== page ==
Small business owners need to be aware that in the near future all pages being served without SSL certification and showing HTTP in the url will appear as Not Secure in Chrome. As viewers can use Chrome, Firefox or another platform to view a site, the investment in a SSL certification may make sense. Website owners cannot deter users from choosing to view with Chrome. Businesses can either impress upon visitors that any details to be submitted will be over a secure connection or risk losing potential customers. Ecommerce websites are particularly vulnerable to such changes.
How many websites now have HTTPS and SSL certification? As of January 2017, over 50 percent of desktop page loads are over HTTPS connections and the majority of top sites have made the transition. Consumers should be aware that ebay, a well-known shopping and bidding site, still has not moved to HTTPS.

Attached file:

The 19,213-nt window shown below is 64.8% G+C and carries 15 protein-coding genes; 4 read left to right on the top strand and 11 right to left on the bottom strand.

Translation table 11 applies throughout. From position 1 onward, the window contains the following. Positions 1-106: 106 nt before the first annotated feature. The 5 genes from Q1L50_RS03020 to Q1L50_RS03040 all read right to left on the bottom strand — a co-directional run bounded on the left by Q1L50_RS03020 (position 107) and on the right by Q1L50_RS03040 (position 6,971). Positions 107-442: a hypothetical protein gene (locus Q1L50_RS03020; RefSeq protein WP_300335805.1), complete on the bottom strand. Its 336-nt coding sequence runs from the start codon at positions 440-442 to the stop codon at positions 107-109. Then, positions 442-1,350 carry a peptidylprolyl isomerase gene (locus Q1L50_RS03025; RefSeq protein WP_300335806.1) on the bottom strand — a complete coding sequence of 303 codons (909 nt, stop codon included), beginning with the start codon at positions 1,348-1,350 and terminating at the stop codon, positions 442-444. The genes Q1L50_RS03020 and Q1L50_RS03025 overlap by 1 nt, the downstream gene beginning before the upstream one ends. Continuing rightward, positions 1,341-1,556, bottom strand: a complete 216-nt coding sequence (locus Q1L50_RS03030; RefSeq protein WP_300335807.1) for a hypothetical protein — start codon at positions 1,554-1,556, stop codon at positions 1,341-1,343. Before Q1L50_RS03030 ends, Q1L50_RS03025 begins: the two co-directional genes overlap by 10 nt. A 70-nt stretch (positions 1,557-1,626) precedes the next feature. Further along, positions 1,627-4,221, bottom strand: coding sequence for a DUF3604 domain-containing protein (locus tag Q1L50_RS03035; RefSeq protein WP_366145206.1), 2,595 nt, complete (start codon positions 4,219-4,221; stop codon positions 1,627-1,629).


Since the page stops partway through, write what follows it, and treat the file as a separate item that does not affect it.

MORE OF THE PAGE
What are the other benefits to a HTTPS connection? HTTPS sites load faster than unsecure versions—one test claims there is a 334 percent difference. This aspect improves the customer experience for visitors to a site. Sites that make the switch should be aware that Google will give them a preference. Small business owners can expect to take advantage of a boost in rankings over competitors who refuse to make the change. Search Engine Journal reports that Google may decide to penalize sites that continue on as an HTTP site.